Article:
The extension of empire involved the militarisation of landscapes everywhere.
Fortresses of various types became the principal expression of the imperial
presence on almost every continent, notably in North America, India (already
a country of indigenous forts) and elsewhere in Asia, Africa and the
Caribbean islands. Forts came to represent the baleful horrors of the slave
trade and also the struggle among European imperial powers for conquest and
economic gain. But empire always illustrated the tension between stasis and
mobility. Forts were replaced by major military barracks, while the supreme
illustration of mobility lay in the extensive use of tents, by the military,
administrators and in early settlements. Tents were also vital in ceremonial
and diplomacy, particularly in India. Government houses eventually became
the major expression of the dispersal of Crown authority since they were, in
effect, royal residences (for the representatives of the monarch), created
everywhere and performing a whole range of vital functions in diplomacy and
the expression of power.
In this chapter, the author, through a family history, speaks of how forced exile persists through generations. He narrates the series of events that took place after he left England and moved to United States, including the catastrophic failures of nuclear reactors. The discussion largely focuses on the incidence of cancers caused by exposure to radioactivity in England, and the impact it had on Anglo-American relations. The author also showcases the differences between English and American cultures.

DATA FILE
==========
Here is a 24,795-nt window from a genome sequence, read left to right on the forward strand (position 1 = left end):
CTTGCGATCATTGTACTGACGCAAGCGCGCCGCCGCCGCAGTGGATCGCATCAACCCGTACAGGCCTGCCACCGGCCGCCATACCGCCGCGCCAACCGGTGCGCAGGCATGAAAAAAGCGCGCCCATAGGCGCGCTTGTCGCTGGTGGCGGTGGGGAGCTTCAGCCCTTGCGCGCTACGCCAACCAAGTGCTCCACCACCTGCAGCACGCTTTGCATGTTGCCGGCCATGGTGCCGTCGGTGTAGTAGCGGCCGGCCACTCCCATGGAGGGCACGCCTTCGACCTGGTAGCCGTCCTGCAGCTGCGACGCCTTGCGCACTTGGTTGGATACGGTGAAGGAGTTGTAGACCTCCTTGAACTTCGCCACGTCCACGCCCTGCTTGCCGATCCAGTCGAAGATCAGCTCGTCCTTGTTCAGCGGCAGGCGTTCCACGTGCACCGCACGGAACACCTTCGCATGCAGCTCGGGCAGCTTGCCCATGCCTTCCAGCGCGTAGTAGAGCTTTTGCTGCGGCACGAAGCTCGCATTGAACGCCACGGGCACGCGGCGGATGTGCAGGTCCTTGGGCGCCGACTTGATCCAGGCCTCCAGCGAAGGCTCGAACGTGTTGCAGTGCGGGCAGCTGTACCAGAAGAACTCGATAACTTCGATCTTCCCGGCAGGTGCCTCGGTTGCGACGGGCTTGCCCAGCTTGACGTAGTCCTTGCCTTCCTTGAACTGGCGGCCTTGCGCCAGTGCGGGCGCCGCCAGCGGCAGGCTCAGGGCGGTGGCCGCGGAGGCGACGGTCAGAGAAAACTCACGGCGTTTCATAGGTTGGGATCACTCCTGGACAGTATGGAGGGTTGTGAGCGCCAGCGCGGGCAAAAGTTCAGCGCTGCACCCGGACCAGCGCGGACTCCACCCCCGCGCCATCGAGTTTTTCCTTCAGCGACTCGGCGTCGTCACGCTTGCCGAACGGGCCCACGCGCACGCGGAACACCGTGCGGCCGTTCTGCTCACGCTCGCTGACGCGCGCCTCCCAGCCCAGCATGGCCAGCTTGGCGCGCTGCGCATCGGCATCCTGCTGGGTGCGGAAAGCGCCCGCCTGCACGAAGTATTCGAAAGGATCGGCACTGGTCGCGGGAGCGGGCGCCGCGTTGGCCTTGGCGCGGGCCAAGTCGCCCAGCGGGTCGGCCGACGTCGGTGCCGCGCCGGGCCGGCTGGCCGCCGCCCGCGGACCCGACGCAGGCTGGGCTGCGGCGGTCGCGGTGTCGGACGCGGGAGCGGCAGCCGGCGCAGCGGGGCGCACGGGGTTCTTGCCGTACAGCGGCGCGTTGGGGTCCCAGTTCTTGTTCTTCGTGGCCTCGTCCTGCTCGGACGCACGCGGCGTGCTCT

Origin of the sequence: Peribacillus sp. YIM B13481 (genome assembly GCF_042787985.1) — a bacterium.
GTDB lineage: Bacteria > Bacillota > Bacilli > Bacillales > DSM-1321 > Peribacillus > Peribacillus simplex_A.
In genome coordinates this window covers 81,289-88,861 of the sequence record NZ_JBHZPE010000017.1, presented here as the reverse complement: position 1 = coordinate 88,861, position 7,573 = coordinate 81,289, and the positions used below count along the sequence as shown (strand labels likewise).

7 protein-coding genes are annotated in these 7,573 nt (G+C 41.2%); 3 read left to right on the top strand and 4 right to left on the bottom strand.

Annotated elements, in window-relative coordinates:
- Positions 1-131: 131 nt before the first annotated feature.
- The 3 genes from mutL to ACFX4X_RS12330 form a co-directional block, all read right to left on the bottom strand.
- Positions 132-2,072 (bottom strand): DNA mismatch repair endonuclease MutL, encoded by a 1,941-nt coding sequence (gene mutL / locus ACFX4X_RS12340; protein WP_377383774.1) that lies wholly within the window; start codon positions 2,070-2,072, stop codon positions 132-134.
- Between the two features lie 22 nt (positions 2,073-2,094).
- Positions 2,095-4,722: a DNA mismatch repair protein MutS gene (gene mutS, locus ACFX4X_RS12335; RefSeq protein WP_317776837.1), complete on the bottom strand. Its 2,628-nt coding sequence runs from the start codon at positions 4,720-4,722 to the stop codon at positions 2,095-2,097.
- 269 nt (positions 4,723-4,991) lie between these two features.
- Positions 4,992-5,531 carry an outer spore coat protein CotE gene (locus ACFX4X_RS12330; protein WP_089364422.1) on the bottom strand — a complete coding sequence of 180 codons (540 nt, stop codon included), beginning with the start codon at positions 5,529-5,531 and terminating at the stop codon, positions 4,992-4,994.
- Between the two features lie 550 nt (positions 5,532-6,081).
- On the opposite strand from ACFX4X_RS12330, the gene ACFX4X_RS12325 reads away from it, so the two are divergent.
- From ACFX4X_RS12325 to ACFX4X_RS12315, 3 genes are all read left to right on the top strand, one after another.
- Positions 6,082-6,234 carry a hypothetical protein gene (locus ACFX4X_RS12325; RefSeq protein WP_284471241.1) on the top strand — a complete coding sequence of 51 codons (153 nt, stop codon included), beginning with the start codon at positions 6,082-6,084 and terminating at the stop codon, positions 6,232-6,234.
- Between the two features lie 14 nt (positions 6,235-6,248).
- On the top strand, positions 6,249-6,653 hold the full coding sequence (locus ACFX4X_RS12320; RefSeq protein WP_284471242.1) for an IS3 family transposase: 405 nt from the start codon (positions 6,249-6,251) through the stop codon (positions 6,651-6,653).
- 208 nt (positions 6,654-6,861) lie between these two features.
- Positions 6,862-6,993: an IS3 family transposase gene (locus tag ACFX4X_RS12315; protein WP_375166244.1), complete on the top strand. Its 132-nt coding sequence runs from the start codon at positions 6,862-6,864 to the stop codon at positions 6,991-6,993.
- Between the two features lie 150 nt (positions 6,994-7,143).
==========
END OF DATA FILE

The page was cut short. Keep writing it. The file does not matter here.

In this chapter, the author discusses the cultural life in Rochester, New York, in the 1920s. The city of the 1920s is often referred to as 'Mr Eastman's town'. Economically, the first three decades of the twentieth century had been described as Rochester's golden age, and the centrality of Eastman-Kodak to the city's prosperity had important cultural consequences. The establishment by George Eastman of the Eastman School of Music and the Eastman Theatre in 1922 was the single most important event marking the 'end of provincialism'. The 'Rochester Renaissance' owed a lot to Eastman's wealth and philanthropy .
In this chapter, the author explains the internment of aliens in Britain during the Second World War. The 'internment of aliens' is a peculiar and rather hysterical measure taken by the British government after Dunkirk. The author describes his father as an alien. He is alien to Britain and to English culture. He came to Britain from Germany in February 1938, was a class C 'enemy alien' (recognised as a genuine refugee, and officially designated a 'friendly' enemy alien). The classifications were made by wartime tribunals set up in Britain in 1939.